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Best PHP Logging Libraries

The Best PHP Logging Libraries

Author's avatar
Ayooluwa Isaiah
Updated on August 31, 2023

PHP logs go beyond just errors. They're handy for tracking API and function performance, as well as keeping count of significant events in your application. No matter the project you're working on, implementing a logging strategy will help keep you in the loop about what's happening in your code.

Unlike languages like Go, Python, or Ruby, a dedicated logging solution does not exist in its standard library, so you must choose one of the available logging frameworks developed by the community. This article will present the top three options for logging in PHP and discuss their unique features, advantages, and use cases.

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1. Monolog

monolog.png

Monolog is the go-to logging framework for PHP applications. It provides a flexible and powerful way to log events and route the entries to various destinations, such as files, databases, email, or even external services. Getting started with Monolog is straight-forward via Composer:

 
composer require monolog/monolog

You can subsequently import various Monolog classes into your project and use them as follows:

 
<?php

use Monolog\Logger;
use Monolog\Handler\StreamHandler;

// create a log channel
$logger = new Logger("example");

$stream_handler = new StreamHandler("php://stdout");
$logger->pushHandler($stream_handler);

$logger->debug("database query executed");
$logger->info("user signed in");
$logger->notice("a notice message");
$logger->warning("disk space is 95% full");
$logger->error("unexpected error while backing up database");
$logger->critical("a critical error occurred");
$logger->alert("an alert level massage");
$logger->emergency("fatal error: exiting program");
Output
[2023-08-31T08:52:18.777327+00:00] example.DEBUG: database query executed [] []
[2023-08-31T08:52:18.779741+00:00] example.INFO: user signed in [] []
[2023-08-31T08:52:18.779773+00:00] example.NOTICE: a notice message [] []
[2023-08-31T08:52:18.779794+00:00] example.WARNING: disk space is 95% full [] []
[2023-08-31T08:52:18.779851+00:00] example.ERROR: unexpected error while backing up database [] []
[2023-08-31T08:52:18.779872+00:00] example.CRITICAL: a critical error occurred [] []
[2023-08-31T08:52:18.779900+00:00] example.ALERT: an alert level massage [] []
[2023-08-31T08:52:18.779915+00:00] example.EMERGENCY: fatal error: exiting program [] []

Monolog exposes a Logger class with a name and a stack of handlers. In the above example, the StreamHandler class is used to create a handler that logs to the standard output, and this handler is attached to the $logger.

Once an event is logged, each attached handler will decide whether to output the record to the configured destination and how to format it. The default format for Monolog handlers contains the timestamp, logger name, level, log message, then some context and extra information ([] []).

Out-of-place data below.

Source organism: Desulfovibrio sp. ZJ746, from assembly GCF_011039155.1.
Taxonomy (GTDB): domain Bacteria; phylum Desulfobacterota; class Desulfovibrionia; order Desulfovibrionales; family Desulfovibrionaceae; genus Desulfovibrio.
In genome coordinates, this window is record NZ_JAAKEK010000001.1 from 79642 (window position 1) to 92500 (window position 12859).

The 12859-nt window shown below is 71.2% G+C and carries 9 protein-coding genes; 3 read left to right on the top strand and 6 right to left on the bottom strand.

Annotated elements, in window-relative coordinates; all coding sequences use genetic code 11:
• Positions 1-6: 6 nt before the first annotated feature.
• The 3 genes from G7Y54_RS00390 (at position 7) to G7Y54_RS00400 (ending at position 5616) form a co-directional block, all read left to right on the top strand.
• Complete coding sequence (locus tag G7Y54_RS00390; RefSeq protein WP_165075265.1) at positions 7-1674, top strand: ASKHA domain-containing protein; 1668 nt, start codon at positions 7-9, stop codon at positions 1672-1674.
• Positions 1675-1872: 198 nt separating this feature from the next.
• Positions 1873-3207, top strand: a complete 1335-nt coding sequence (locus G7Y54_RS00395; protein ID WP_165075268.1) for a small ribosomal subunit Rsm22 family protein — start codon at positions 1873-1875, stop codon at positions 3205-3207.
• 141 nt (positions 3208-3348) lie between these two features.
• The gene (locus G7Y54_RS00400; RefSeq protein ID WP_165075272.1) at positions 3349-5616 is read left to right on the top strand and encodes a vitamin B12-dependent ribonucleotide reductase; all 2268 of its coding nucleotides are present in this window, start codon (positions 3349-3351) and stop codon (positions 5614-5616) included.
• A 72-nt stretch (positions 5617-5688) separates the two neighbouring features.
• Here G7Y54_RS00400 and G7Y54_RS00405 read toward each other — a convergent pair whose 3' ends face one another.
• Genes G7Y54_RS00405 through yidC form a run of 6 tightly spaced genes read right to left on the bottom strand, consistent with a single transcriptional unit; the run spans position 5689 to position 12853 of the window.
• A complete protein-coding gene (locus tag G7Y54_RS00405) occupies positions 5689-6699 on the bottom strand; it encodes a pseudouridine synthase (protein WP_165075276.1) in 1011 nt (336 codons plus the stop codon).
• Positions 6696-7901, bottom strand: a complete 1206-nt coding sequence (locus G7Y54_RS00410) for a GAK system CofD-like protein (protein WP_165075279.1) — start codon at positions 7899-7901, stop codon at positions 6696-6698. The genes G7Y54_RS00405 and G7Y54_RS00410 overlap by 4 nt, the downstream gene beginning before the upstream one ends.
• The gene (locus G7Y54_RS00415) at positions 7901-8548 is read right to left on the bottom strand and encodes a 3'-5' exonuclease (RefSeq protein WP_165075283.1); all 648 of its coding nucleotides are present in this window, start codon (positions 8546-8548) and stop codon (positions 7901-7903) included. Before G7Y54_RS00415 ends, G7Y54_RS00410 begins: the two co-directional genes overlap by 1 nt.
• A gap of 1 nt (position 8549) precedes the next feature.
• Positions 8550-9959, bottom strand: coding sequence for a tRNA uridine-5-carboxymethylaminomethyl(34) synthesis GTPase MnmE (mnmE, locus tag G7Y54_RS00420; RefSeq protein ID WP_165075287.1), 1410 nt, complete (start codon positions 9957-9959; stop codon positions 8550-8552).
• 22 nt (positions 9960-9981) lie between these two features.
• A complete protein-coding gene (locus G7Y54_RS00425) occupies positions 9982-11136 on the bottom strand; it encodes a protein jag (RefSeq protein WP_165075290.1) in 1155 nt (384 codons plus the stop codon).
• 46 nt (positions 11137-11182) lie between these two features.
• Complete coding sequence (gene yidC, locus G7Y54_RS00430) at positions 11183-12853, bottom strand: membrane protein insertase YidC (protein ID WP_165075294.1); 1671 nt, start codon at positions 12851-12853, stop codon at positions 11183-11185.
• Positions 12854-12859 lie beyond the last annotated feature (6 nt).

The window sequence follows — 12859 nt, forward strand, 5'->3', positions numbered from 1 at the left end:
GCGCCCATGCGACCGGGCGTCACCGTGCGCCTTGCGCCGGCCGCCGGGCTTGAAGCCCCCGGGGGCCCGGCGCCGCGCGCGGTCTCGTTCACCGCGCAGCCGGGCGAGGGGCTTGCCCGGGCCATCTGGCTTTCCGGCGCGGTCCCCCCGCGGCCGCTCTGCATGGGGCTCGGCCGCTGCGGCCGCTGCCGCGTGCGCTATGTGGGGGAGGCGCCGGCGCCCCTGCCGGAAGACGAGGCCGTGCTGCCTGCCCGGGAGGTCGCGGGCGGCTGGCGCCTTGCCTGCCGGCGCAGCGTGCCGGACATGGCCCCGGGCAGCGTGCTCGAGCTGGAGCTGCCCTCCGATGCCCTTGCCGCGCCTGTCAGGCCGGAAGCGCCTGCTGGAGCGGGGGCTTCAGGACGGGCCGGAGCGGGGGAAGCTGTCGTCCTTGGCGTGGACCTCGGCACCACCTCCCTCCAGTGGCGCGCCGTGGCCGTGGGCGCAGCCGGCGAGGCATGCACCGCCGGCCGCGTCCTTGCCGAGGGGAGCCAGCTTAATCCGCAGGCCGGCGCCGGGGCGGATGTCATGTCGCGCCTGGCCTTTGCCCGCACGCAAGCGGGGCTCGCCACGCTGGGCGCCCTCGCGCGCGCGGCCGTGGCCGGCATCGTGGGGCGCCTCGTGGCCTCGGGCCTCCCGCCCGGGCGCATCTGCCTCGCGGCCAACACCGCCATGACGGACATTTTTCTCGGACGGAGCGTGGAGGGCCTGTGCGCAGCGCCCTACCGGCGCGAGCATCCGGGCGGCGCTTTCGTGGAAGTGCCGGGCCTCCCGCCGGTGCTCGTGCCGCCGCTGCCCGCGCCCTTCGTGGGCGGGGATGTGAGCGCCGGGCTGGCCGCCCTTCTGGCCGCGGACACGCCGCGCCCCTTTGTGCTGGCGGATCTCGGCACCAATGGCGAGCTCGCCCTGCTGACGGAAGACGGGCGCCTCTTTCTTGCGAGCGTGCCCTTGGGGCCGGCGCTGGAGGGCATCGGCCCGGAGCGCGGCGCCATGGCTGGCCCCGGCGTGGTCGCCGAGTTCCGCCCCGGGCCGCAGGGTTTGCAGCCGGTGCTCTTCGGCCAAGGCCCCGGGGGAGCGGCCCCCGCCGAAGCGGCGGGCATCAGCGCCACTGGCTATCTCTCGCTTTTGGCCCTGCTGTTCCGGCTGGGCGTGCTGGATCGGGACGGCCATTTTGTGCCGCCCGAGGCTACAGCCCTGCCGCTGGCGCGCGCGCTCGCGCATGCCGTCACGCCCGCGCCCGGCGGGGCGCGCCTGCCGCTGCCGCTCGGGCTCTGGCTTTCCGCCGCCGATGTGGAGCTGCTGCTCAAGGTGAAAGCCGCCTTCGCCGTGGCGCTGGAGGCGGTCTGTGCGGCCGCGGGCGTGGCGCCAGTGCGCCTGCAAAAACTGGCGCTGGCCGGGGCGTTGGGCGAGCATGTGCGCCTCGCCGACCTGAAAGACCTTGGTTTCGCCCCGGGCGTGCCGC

[%datetime%] %channel%.%level_name%: %message% %context% %extra%\n

You can customize this format through any of the built-in formatter classes such as the JsonFormatter. Once you create a formatter instance, you must attach it to a handler instance as shown below:

 
<?php

use Monolog\Logger;
use Monolog\Handler\StreamHandler;
use Monolog\Formatter\JsonFormatter;
// create a log channel $logger = new Logger("example");
$formatter = new JsonFormatter();
$stream_handler = new StreamHandler("php://stdout");
$stream_handler->setFormatter($formatter);
$logger->pushHandler($stream_handler); . . .

You will now observe the following structured output:

Output
{"message":"fatal error: exiting program","context":{},"level":600,"level_name":"EMERGENCY","channel":"example","datetime":"2023-08-31T09:06:26.351676+00:00","extra":{}}

Monolog defaults to logging at the DEBUG level, but you can customize this through the Level class. To give maximum flexibility, the default level is defined on the handler instances so that attached handlers can log at different levels if desired:

 
use Monolog\Level;
. . .

$stdout_handler = new StreamHandler("php://stdout", Level::Info);
$stderr_handler = new StreamHandler("php://stderr", Level::Error);
. . .

To add contextual data to your log entries, you can pass an array of attributes as follows:

 
$logger->info("user signed in", ["username" => "johndoe", "user_id" => 123456]);

These data will be placed in the context property as shown below (assuming you're using JsonFormatter):

Output
{
  "message": "user signed in",
  "context": {
    "username": "johndoe",
    "user_id": 123456
  },
  "level": 200,
  "level_name": "INFO",